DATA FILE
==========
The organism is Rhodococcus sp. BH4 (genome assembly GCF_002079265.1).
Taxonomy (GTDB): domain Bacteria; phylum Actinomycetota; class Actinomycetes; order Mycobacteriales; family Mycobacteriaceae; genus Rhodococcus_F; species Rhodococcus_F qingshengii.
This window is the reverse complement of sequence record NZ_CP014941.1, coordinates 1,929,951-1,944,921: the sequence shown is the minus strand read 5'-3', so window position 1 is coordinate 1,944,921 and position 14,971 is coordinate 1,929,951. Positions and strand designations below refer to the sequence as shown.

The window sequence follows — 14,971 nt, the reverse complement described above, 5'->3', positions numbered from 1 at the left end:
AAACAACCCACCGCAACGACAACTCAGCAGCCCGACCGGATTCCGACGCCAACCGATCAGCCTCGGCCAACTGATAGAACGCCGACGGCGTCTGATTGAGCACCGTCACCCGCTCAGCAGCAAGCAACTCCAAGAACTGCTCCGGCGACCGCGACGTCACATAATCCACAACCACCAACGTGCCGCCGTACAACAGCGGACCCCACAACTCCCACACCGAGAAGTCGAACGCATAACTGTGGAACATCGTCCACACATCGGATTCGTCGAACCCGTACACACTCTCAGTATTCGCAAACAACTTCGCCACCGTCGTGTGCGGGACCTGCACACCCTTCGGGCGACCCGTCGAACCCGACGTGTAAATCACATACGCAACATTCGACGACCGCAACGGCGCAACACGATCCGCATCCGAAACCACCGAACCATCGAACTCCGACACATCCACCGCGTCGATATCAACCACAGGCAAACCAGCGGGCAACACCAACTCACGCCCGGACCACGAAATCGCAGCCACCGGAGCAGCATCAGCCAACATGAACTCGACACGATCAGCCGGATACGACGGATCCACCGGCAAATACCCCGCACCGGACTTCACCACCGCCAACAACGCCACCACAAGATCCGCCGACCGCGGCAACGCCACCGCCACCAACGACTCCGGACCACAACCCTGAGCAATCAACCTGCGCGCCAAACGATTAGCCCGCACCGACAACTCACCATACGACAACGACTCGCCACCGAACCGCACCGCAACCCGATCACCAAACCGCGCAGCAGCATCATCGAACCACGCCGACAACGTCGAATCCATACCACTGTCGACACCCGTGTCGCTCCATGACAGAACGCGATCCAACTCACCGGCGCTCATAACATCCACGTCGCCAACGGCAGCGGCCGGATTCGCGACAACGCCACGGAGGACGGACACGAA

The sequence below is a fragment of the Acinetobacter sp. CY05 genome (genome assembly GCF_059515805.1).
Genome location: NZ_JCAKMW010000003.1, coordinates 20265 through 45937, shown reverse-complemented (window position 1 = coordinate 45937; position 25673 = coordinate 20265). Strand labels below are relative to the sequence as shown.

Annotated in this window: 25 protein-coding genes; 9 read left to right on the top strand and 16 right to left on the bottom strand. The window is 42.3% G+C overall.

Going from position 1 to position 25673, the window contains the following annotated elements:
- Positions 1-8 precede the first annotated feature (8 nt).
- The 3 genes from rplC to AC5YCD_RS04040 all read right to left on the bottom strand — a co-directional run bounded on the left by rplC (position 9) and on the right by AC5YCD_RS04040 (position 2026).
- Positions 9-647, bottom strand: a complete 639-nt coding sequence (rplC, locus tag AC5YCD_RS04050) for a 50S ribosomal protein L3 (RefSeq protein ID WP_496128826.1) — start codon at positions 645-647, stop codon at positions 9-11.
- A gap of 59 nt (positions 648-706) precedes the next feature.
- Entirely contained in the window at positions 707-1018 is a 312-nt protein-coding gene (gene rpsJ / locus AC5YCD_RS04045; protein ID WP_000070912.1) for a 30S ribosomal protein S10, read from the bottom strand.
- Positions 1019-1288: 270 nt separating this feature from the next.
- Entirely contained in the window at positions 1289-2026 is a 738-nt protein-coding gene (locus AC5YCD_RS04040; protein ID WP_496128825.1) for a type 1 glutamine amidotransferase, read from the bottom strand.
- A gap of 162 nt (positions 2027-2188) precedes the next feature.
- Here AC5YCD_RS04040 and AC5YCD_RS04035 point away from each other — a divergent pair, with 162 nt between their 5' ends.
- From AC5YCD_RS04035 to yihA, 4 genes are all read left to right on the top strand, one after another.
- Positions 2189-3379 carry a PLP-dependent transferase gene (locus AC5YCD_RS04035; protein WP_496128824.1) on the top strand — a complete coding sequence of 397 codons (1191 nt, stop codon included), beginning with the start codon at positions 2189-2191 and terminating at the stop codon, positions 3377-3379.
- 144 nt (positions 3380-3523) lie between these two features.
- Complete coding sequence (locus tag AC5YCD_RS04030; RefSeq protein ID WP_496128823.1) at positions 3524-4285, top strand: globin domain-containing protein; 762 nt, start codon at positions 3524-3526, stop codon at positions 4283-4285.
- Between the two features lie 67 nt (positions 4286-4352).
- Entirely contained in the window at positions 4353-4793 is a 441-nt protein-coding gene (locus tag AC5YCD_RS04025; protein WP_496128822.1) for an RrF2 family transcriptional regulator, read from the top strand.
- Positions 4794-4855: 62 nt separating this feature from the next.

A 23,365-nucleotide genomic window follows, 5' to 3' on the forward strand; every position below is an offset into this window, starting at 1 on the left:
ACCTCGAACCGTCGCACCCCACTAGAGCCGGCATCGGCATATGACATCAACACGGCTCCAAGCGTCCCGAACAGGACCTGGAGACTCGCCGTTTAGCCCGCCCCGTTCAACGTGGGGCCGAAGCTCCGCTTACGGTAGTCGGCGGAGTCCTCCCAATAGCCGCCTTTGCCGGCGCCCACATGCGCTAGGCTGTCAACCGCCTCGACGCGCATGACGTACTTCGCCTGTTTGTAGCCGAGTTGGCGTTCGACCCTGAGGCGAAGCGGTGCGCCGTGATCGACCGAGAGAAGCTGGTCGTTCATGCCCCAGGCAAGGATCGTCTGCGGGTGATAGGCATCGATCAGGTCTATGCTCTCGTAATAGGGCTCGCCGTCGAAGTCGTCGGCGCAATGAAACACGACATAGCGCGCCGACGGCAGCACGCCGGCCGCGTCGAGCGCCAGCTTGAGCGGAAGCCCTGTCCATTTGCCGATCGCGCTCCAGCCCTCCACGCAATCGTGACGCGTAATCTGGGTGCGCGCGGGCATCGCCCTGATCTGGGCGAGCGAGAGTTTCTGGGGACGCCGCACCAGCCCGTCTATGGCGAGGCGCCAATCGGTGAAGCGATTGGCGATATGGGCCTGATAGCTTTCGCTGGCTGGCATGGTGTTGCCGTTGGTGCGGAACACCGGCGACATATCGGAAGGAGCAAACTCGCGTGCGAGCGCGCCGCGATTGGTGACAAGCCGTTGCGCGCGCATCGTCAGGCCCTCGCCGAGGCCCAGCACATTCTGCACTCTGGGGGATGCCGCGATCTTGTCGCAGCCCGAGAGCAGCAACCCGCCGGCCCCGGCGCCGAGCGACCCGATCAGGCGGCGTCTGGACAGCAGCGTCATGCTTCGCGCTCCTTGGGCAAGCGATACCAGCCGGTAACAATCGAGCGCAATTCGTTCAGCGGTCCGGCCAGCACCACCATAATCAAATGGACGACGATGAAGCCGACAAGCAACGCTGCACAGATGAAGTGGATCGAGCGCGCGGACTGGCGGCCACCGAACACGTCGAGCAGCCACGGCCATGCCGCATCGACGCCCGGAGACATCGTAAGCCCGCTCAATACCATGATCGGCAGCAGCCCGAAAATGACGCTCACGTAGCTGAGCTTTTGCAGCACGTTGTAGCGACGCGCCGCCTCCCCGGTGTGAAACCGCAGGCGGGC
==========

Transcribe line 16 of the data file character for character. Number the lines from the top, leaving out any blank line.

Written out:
- Entirely contained in the window at positions 1289-2026 is a 738-nt protein-coding gene (locus AC5YCD_RS04040; protein ID WP_496128825.1) for a type 1 glutamine amidotransferase, read from the bottom strand.